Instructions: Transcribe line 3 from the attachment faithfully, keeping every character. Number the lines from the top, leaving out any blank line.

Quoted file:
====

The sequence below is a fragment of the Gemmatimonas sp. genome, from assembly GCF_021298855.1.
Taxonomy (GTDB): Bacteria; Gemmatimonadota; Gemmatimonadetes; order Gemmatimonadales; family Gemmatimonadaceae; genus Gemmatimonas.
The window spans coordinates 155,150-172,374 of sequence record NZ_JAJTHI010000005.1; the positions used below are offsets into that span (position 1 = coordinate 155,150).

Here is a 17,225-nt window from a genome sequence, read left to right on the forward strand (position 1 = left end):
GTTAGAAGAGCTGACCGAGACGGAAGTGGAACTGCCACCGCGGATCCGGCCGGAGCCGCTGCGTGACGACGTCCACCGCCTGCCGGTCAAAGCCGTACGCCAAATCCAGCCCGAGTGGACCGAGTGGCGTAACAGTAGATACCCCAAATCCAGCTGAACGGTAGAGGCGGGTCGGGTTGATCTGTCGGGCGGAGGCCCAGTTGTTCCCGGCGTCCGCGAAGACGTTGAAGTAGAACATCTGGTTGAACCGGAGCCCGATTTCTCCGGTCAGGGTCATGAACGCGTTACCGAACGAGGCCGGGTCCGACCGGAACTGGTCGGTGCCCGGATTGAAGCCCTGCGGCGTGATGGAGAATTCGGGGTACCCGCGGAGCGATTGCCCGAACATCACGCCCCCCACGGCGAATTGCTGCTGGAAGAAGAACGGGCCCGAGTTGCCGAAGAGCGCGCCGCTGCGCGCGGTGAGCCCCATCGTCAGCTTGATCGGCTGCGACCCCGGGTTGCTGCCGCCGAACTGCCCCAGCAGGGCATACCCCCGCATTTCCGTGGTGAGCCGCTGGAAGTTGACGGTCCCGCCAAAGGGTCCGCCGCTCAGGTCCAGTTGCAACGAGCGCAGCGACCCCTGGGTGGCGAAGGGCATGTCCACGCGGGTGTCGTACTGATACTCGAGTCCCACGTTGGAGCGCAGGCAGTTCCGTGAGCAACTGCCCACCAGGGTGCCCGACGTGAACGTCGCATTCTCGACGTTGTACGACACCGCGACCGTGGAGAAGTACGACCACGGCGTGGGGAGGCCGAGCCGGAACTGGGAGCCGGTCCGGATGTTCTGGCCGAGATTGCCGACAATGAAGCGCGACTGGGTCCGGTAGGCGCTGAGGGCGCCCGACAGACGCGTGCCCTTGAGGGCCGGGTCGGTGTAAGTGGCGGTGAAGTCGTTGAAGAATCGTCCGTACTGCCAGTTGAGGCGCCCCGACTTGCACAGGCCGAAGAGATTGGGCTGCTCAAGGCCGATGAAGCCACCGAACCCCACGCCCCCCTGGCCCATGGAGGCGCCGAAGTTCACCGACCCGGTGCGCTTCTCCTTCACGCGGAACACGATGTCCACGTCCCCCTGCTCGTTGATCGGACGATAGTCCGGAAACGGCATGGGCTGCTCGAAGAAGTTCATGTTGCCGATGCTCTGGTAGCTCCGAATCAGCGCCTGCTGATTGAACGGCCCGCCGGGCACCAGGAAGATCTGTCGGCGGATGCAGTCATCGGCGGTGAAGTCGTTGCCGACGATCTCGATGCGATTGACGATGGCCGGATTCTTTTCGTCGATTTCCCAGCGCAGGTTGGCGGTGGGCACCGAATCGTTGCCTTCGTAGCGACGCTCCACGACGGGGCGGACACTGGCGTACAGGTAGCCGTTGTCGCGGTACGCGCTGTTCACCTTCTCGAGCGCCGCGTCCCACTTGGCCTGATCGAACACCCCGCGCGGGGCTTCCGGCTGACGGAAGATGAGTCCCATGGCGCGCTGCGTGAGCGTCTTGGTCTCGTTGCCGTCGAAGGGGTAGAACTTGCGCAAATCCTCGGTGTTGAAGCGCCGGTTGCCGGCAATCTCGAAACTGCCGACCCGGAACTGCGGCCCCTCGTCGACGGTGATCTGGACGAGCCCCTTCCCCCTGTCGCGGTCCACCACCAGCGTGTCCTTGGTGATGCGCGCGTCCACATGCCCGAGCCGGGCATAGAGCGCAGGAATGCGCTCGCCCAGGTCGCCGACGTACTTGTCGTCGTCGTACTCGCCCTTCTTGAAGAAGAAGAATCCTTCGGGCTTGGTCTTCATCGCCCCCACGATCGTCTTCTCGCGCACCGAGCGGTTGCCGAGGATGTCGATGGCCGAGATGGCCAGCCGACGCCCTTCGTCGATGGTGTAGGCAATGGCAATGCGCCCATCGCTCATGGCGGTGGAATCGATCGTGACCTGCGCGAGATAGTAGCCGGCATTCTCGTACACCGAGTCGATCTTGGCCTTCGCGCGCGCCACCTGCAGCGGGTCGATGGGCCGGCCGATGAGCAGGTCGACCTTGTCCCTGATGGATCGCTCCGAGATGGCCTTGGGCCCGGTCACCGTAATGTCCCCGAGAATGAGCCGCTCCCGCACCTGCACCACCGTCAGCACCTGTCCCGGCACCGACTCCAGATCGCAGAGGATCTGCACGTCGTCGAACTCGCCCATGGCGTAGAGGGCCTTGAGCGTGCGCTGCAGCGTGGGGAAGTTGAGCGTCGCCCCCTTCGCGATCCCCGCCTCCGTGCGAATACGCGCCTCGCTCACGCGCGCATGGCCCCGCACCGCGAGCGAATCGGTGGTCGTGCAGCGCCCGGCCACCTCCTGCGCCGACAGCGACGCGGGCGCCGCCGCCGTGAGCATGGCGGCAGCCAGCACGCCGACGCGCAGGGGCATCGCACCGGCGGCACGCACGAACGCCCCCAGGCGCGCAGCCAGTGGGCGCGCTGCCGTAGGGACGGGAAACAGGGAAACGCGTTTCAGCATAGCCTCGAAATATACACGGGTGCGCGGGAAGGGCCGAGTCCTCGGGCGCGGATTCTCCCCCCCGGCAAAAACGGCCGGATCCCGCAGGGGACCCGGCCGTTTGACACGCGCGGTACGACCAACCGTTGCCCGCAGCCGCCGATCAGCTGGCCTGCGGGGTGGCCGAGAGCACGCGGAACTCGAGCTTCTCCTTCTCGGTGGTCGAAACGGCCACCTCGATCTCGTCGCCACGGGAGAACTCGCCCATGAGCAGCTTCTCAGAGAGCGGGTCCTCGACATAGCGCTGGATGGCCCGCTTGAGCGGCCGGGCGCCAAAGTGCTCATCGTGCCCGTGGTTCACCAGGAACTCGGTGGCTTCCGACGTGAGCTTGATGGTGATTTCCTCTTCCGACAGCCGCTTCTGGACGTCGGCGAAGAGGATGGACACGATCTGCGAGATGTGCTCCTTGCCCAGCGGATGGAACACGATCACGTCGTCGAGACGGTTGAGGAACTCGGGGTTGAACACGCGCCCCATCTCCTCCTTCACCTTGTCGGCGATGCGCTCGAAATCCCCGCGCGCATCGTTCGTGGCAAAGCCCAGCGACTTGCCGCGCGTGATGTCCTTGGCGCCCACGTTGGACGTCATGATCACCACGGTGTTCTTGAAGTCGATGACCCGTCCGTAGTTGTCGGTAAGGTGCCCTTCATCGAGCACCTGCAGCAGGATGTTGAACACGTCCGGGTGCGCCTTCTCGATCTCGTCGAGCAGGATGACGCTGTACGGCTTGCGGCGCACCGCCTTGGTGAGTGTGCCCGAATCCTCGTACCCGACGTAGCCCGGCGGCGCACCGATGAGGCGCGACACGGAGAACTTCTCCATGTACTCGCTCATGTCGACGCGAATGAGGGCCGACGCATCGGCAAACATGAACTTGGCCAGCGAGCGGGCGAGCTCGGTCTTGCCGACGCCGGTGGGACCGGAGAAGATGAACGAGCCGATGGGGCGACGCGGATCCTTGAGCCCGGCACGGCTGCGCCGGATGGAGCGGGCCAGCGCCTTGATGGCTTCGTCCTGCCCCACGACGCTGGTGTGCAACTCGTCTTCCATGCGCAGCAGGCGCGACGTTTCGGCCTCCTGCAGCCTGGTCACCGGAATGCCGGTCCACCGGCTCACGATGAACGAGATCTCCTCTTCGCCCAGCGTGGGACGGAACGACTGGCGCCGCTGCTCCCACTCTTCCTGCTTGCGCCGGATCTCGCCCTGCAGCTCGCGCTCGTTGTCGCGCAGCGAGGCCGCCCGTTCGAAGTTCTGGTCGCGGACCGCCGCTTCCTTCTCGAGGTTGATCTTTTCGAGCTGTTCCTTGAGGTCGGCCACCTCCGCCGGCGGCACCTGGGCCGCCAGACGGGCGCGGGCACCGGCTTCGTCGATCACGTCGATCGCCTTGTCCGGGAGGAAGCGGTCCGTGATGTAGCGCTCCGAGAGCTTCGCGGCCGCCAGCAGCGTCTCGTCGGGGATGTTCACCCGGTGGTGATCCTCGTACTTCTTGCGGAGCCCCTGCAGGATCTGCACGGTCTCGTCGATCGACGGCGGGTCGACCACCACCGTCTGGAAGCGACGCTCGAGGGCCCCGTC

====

The window spans coordinates 155,150-172,374 of sequence record NZ_JAJTHI010000005.1; the positions used below are offsets into that span (position 1 = coordinate 155,150).